Tag Archives: high availability planning

Blue Skies & Rain, Sunshine & High Availability Platforms


We all wish for blue skies and sunshine!

When your computers are running great and the your servers are humming along fine, your work environment cam  seem like blue skies and sunshine. However, planning for the day when server or workstation hard drives fail is more important than just your average backup planning. No, we are not talking about Disaster Recovery Planning this time, or your overall Business Continuity planning, but instead, your high availability planning, or just plain High Availability (HA)

In other words, how do you make sure that your critical servers and computer workstations stay up and running when hardware fails? How do you keep those critical server applications available when a server decides to take a dive? Ordinary backup can take a long time to recover and often does not include the very latest data. In addition, backups do nothing in the immediate when you lose hardware.

The answer: High Availability Planning.

Saving for a rainy day is all well and good, but isn’t it better to build a roof with gutters? High availability platforms provide your organization with the ability to absorb the unexpected stormy days and computer hardware crashes and keep you resiliently speeding along without missing a beat.

The goal of any high availability platform, or (environment), should be a minimum of 99.999% also referred to as the “five nines” That means no more than 5.26 minutes of total platform downtime per year as show in the chart below:

Availability % Downtime per year Downtime per month* Downtime per week
90% (“one nine”) 36.5 days 72 hours 16.8 hours
95% 18.25 days 36 hours 8.4 hours
97% 10.96 days 21.6 hours 5.04 hours
98% 7.30 days 14.4 hours 3.36 hours
99% (“two nines”) 3.65 days 7.20 hours 1.68 hours
99.5% 1.83 days 3.60 hours 50.4 minutes
99.8% 17.52 hours 86.23 minutes 20.16 minutes
99.9% (“three nines”) 8.76 hours 43.8 minutes 10.1 minutes
99.95% 4.38 hours 21.56 minutes 5.04 minutes
99.99% (“four nines”) 52.56 minutes 4.32 minutes 1.01 minutes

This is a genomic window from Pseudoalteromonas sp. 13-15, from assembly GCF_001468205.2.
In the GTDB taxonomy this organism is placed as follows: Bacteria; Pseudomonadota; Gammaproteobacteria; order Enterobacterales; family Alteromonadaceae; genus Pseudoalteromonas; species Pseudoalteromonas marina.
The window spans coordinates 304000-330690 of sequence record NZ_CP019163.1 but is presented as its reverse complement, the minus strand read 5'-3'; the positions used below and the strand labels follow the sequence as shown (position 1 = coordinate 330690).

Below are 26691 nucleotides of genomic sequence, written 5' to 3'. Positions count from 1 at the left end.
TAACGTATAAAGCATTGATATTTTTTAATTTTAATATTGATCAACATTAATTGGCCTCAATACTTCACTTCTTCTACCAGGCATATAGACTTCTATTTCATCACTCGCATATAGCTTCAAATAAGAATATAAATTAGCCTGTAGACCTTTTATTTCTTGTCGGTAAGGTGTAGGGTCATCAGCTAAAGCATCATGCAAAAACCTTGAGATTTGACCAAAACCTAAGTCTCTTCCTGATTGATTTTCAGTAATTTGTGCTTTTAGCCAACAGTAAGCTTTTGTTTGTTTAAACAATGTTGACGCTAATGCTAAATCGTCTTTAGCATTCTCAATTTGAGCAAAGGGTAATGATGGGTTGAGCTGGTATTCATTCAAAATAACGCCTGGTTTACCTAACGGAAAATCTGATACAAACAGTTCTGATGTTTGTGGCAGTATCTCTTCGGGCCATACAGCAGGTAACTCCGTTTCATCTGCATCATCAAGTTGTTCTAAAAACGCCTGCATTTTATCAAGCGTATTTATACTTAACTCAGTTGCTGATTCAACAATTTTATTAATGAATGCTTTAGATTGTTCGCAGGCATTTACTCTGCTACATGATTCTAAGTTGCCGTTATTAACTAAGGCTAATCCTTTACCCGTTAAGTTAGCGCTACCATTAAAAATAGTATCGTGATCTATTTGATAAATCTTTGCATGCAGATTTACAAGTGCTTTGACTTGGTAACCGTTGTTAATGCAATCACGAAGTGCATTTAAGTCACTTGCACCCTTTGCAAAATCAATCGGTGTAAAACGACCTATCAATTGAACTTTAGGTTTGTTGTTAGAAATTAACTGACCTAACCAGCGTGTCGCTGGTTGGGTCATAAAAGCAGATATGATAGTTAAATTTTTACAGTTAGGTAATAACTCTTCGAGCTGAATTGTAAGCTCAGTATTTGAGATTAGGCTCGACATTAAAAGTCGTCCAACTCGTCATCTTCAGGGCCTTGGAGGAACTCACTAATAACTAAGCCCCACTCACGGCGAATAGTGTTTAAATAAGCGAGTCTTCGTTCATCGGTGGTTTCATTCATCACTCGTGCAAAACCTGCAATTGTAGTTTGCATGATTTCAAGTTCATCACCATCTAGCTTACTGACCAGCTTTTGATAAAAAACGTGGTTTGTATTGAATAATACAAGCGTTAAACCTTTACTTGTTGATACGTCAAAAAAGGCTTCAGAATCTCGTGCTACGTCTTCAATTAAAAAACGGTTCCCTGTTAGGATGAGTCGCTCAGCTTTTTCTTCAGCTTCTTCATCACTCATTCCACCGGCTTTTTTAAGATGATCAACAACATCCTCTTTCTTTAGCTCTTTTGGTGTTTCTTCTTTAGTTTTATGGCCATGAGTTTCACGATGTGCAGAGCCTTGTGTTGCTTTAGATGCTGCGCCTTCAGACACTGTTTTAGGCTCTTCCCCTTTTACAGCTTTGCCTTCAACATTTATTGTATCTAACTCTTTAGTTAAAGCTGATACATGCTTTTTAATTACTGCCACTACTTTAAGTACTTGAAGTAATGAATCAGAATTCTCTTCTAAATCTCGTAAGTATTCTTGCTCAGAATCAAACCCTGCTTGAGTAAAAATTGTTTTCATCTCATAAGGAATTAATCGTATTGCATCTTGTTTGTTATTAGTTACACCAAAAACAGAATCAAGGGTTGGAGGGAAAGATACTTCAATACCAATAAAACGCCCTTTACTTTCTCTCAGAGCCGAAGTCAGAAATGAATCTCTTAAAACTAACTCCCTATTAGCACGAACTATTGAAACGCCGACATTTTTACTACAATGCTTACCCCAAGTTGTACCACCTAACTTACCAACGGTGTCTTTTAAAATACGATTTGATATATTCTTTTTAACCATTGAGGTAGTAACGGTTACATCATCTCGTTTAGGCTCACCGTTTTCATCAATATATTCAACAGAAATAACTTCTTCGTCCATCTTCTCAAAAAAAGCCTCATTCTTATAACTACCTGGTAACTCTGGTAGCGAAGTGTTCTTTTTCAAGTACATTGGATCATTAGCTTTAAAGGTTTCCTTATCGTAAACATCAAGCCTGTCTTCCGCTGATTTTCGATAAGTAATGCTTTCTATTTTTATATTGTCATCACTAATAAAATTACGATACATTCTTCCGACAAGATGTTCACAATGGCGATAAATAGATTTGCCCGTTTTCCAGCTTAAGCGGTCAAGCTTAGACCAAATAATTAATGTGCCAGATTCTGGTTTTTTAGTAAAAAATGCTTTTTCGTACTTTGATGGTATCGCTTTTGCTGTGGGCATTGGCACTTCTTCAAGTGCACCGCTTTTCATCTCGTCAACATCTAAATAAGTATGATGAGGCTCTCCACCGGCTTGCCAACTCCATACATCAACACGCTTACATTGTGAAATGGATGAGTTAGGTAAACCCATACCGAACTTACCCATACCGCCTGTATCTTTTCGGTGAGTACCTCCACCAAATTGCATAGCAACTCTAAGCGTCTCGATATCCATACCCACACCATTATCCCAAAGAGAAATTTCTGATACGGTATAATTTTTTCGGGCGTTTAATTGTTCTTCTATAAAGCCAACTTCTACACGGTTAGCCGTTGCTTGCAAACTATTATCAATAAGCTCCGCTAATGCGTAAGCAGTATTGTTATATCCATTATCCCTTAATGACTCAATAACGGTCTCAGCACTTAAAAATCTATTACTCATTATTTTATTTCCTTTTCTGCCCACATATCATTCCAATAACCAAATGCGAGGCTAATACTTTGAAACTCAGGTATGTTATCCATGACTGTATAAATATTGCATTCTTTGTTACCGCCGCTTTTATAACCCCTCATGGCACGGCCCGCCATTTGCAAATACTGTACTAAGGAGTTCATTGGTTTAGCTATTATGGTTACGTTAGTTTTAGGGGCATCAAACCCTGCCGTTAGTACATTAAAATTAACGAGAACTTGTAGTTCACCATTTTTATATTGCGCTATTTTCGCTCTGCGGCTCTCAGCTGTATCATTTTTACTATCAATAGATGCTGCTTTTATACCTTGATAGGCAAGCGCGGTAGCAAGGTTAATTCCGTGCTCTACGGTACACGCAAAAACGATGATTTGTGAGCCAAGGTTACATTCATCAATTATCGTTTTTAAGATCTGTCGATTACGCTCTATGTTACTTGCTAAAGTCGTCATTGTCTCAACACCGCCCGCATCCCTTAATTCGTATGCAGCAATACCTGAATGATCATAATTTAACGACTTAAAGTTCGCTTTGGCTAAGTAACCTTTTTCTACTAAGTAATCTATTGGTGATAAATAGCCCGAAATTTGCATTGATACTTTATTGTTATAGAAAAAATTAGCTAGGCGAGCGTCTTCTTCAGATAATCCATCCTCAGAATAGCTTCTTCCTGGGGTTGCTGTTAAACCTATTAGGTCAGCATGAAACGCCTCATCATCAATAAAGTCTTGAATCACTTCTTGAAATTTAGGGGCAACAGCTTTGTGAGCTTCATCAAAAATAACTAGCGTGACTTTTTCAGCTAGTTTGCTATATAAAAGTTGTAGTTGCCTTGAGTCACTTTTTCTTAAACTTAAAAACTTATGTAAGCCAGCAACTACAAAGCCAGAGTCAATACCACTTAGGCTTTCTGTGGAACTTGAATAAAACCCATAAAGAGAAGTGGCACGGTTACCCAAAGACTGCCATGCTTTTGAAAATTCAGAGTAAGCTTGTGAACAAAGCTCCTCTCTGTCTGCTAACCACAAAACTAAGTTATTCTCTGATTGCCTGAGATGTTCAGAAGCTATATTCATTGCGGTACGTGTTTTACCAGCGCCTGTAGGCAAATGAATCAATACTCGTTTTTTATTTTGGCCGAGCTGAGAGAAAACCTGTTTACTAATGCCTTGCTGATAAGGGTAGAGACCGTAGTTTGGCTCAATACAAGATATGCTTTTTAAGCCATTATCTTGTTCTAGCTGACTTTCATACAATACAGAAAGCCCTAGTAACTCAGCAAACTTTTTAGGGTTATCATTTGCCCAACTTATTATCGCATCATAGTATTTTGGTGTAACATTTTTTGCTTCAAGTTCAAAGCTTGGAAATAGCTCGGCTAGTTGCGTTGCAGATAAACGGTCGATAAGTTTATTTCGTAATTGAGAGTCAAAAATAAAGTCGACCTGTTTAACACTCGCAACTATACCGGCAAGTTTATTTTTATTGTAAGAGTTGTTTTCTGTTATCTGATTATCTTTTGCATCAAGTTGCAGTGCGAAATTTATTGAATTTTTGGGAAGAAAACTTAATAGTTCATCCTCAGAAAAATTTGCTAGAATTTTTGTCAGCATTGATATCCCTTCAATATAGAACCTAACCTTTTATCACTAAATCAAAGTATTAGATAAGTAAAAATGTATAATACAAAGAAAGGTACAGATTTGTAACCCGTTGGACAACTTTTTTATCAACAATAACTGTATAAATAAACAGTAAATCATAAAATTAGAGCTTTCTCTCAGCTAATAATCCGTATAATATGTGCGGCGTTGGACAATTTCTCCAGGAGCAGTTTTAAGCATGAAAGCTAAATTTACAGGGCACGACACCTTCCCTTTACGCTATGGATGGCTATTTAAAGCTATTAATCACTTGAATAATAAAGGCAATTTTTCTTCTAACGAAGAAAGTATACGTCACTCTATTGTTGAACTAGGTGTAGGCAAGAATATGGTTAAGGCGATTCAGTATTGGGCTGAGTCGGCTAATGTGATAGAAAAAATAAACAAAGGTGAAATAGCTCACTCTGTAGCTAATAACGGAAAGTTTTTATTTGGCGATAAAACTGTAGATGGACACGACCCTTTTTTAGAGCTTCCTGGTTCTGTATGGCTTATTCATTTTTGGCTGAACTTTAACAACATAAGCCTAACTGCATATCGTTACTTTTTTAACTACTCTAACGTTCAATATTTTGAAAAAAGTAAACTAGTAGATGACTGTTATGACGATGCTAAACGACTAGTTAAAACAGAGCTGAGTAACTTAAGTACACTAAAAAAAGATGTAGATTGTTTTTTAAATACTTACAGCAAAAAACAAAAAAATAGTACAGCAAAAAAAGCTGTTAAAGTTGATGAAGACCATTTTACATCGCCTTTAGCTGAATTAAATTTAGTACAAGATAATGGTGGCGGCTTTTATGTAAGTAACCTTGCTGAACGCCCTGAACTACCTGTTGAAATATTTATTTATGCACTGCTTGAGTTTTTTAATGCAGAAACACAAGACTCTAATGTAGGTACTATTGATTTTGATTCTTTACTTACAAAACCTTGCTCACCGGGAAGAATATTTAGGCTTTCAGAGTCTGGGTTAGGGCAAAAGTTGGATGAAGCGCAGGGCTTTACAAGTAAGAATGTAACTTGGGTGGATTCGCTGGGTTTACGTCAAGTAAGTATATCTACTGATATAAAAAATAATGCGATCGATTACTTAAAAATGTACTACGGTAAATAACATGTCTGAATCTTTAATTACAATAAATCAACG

99.999% (“five nines”) 5.26 minutes 25.9 seconds 6.05 seconds
99.9999% (“six nines”) 31.5 seconds 2.59 seconds 0.605 seconds
99.99999% (“seven nines”) 3.15 seconds 0.259 seconds 0.0605 seconds

As you might imagine 99.999% up time is a difficult target to reach, but ever more relevant in today’s “need it up and running right now” computing environment.

Wouldn’t it be nice if everything were in the “five nines” category. Think about it driving, no oil changes, no gassing up the vehicle, no red lights, not stopping for anything except perhaps a NASCAR tire change one per month. Ahhhh! That would be nice.

The truth is that most computing environments fall far short of the elusive 99.999% goal and most environment are lucky to hit a better than 97% goal overall. However, most environments don’t need to include every piece of IT technology in their High Availability (HA) solution.


For example. Do you need to include your fax machines and printers? The old computers that are not critical to the environments operations? How about laptops, or vendor equipment? Perhaps some of these items will not be counted in your (HA) plan and you can automatically exclude them and focus on the critical items.

For many organizations a typical very basic (HA) plan for their IT environment might look like this:

  • 9 out of every 10 servers included in the plan
  • 1 out of every 10 workstations included (because most employees can be moved to another workstation or a replacement is readily available)

*Network equipment sometimes has redundancy, but often times is not completely redundant and represents a Single Point of Failure in many organizations.

**Communications lines and links to the outside work are usually not redundant in most smaller environments and also represent Single Points of Failure and can represent significant downtime.

High Availability represented in the simplest way look like this:

Data : Redundant  – Servers : Redundant – Workstation Functions : Redundant

There are many ways to implement (HA) and many different platforms to choose from. However, the most important thing you can do is educate yourself and make certain that your IT firm are experts that are well trained to adequately serve your needs.